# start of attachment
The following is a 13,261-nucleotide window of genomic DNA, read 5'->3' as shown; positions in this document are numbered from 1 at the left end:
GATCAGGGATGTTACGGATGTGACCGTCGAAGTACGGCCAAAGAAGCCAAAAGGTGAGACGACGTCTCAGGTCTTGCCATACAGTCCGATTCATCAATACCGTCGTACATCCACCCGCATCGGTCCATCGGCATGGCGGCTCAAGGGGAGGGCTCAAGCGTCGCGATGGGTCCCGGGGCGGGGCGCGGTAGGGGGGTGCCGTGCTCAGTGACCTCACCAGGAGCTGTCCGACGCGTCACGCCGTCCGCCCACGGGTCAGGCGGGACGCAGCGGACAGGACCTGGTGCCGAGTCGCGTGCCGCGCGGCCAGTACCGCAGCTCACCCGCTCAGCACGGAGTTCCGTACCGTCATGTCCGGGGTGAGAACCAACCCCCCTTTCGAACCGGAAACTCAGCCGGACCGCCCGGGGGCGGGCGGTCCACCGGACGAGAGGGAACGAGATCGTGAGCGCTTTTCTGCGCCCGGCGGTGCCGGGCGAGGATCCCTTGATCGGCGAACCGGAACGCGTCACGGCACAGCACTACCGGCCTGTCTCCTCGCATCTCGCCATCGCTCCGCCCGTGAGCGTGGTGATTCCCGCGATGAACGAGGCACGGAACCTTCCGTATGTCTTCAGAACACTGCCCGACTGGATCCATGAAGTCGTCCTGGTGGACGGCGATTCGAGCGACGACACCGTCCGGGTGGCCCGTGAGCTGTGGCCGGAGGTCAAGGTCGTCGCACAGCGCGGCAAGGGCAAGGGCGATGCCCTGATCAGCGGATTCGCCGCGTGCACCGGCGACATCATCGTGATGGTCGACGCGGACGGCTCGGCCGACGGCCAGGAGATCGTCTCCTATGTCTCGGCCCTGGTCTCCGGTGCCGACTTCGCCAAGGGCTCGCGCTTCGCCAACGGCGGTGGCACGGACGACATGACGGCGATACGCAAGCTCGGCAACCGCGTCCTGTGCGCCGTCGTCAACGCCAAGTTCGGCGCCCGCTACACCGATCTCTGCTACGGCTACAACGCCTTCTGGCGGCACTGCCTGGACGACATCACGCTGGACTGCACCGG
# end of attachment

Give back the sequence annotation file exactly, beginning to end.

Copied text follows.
The following is a 13,261-nucleotide window of genomic DNA, read 5'->3' as shown; positions in this document are numbered from 1 at the left end:
GATCAGGGATGTTACGGATGTGACCGTCGAAGTACGGCCAAAGAAGCCAAAAGGTGAGACGACGTCTCAGGTCTTGCCATACAGTCCGATTCATCAATACCGTCGTACATCCACCCGCATCGGTCCATCGGCATGGCGGCTCAAGGGGAGGGCTCAAGCGTCGCGATGGGTCCCGGGGCGGGGCGCGGTAGGGGGGTGCCGTGCTCAGTGACCTCACCAGGAGCTGTCCGACGCGTCACGCCGTCCGCCCACGGGTCAGGCGGGACGCAGCGGACAGGACCTGGTGCCGAGTCGCGTGCCGCGCGGCCAGTACCGCAGCTCACCCGCTCAGCACGGAGTTCCGTACCGTCATGTCCGGGGTGAGAACCAACCCCCCTTTCGAACCGGAAACTCAGCCGGACCGCCCGGGGGCGGGCGGTCCACCGGACGAGAGGGAACGAGATCGTGAGCGCTTTTCTGCGCCCGGCGGTGCCGGGCGAGGATCCCTTGATCGGCGAACCGGAACGCGTCACGGCACAGCACTACCGGCCTGTCTCCTCGCATCTCGCCATCGCTCCGCCCGTGAGCGTGGTGATTCCCGCGATGAACGAGGCACGGAACCTTCCGTATGTCTTCAGAACACTGCCCGACTGGATCCATGAAGTCGTCCTGGTGGACGGCGATTCGAGCGACGACACCGTCCGGGTGGCCCGTGAGCTGTGGCCGGAGGTCAAGGTCGTCGCACAGCGCGGCAAGGGCAAGGGCGATGCCCTGATCAGCGGATTCGCCGCGTGCACCGGCGACATCATCGTGATGGTCGACGCGGACGGCTCGGCCGACGGCCAGGAGATCGTCTCCTATGTCTCGGCCCTGGTCTCCGGTGCCGACTTCGCCAAGGGCTCGCGCTTCGCCAACGGCGGTGGCACGGACGACATGACGGCGATACGCAAGCTCGGCAACCGCGTCCTGTGCGCCGTCGTCAACGCCAAGTTCGGCGCCCGCTACACCGATCTCTGCTACGGCTACAACGCCTTCTGGCGGCACTGCCTGGACGACATCACGCTGGACTGCACCGG